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Martinez v. Peters

United States District Court, Ninth Circuit

November 18, 2013

COLETTE S. PETERS, et al., Defendants.


ANNA J. BROWN, District Judge.

Motion for Preliminary Injunction [52]

Plaintiff moves the Court for a preliminary injunction directing defendants to cease their enforcement of certain Security Threat Management ("S.T.M.") policies as set out under Oregon law. Specifically, plaintiff seeks an Order from the Court enjoining defendants "from the practice or enforcement of [the] above S.T.M. policies for disciplinary actions against Plaintiff and other prisoners without state or federal procedural due process rights OAR 291-105-0005 through OAR 291-105-0100 and Wolff v. McDonnell , 418 U.S. 539 (1974); Mitchell v. Dupnik , 75 F.3d 517, 524-525 (9th Cir. 1996)." Plaintiff's Motion for Preliminary Injunction [52], p. 2. Moreover, plaintiff indicates defendants should "reopen Administrative Segregation E-Black highside" as an alternative to placing he and other prisoners in punitive segregation without providing them with their state and federal procedural due process rights. Id. at 3.

To obtain preliminary injunctive relief in the Ninth Circuit, a party must meet one of two alternative tests.[1] Under the "traditional" standard, preliminary relief may be granted if the court finds: (1) the moving party will suffer irreparable injury if the preliminary relief is not granted; (2) the moving party has a likelihood of success on the merits; (3) the balance of potential harm favors the moving party; and 4) the advancement of the public interest favors granting injunctive relief. Burlington N.R.R. v. Department of Revenue, 934 F.2d 1064, 1084 (9th Cir. 1991).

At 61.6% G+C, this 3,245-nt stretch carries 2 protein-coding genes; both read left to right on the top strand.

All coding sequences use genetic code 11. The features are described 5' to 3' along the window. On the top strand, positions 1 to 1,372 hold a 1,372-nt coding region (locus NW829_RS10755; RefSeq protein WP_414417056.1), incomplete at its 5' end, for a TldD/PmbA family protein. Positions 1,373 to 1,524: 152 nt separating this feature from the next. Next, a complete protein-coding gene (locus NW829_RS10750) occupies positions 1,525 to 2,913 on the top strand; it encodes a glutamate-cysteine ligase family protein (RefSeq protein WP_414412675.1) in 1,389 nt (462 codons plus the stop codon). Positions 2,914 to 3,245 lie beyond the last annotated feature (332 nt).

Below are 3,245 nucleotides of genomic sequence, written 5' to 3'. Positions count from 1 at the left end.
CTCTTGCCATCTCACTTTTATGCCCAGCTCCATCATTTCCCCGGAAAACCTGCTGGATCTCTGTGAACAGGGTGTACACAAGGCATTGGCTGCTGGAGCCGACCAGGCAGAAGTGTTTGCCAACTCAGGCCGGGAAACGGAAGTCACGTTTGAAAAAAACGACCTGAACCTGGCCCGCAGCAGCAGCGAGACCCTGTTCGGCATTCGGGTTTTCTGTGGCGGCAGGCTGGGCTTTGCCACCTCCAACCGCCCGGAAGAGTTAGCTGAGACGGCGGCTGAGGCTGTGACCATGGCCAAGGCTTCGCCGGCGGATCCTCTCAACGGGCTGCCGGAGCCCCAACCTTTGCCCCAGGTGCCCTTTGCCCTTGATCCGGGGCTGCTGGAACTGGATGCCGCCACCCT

Under the alternative test, the moving party may meet the burden by showing either (1) probable success on the merits and the possibility of irreparable injury, or (2) that serious questions are raised and the balance of hardships tips sharply in the moving party's favor. Id.; Associated Gen. Contractors of Cal., Inc. v. Coalition for Economic Equity, 950 F.2d 1401, 1410 (9th Cir. 1991), cert. denied, 503 U.S. 985 (1992). "These two formulations represent two points on a sliding scale in which the required degree of irreparable harm increases as the probability of success decreases." Prudential Real Estate Affiliates v. PPR Realty, Inc., 204 F.3d 867, 874 (9th Cir. 2000).